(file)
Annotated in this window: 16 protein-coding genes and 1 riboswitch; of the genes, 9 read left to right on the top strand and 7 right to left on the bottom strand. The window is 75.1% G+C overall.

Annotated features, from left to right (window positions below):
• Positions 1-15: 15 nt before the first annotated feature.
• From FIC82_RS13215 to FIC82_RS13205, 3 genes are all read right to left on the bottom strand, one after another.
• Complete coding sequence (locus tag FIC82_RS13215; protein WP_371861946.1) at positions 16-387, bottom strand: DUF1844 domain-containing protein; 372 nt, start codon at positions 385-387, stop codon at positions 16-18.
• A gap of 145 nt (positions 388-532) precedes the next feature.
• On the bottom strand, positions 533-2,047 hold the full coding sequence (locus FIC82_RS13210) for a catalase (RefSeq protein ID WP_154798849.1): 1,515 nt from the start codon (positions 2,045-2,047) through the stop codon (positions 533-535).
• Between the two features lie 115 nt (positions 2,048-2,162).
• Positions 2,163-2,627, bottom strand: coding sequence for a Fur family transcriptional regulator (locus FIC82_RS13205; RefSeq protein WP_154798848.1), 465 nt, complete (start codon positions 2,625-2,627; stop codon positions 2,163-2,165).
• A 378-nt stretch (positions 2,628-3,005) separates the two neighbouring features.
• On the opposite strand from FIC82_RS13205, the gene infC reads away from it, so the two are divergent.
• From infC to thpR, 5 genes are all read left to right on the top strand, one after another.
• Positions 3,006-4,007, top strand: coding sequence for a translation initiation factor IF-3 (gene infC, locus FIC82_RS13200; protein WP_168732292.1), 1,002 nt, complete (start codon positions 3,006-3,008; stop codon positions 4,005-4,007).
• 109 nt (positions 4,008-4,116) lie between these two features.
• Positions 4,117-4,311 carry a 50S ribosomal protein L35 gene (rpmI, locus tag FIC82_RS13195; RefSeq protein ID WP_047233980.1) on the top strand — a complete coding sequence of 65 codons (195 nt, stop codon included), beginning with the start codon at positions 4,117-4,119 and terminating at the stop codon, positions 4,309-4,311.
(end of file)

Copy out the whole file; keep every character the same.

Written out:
Annotated in this window: 16 protein-coding genes and 1 riboswitch; of the genes, 9 read left to right on the top strand and 7 right to left on the bottom strand. The window is 75.1% G+C overall.

Annotated features, from left to right (window positions below):
• Positions 1-15: 15 nt before the first annotated feature.
• From FIC82_RS13215 to FIC82_RS13205, 3 genes are all read right to left on the bottom strand, one after another.
• Complete coding sequence (locus tag FIC82_RS13215; protein WP_371861946.1) at positions 16-387, bottom strand: DUF1844 domain-containing protein; 372 nt, start codon at positions 385-387, stop codon at positions 16-18.
• A gap of 145 nt (positions 388-532) precedes the next feature.
• On the bottom strand, positions 533-2,047 hold the full coding sequence (locus FIC82_RS13210) for a catalase (RefSeq protein ID WP_154798849.1): 1,515 nt from the start codon (positions 2,045-2,047) through the stop codon (positions 533-535).
• Between the two features lie 115 nt (positions 2,048-2,162).
• Positions 2,163-2,627, bottom strand: coding sequence for a Fur family transcriptional regulator (locus FIC82_RS13205; RefSeq protein WP_154798848.1), 465 nt, complete (start codon positions 2,625-2,627; stop codon positions 2,163-2,165).
• A 378-nt stretch (positions 2,628-3,005) separates the two neighbouring features.
• On the opposite strand from FIC82_RS13205, the gene infC reads away from it, so the two are divergent.
• From infC to thpR, 5 genes are all read left to right on the top strand, one after another.
• Positions 3,006-4,007, top strand: coding sequence for a translation initiation factor IF-3 (gene infC, locus FIC82_RS13200; protein WP_168732292.1), 1,002 nt, complete (start codon positions 3,006-3,008; stop codon positions 4,005-4,007).
• 109 nt (positions 4,008-4,116) lie between these two features.
• Positions 4,117-4,311 carry a 50S ribosomal protein L35 gene (rpmI, locus tag FIC82_RS13195; RefSeq protein ID WP_047233980.1) on the top strand — a complete coding sequence of 65 codons (195 nt, stop codon included), beginning with the start codon at positions 4,117-4,119 and terminating at the stop codon, positions 4,309-4,311.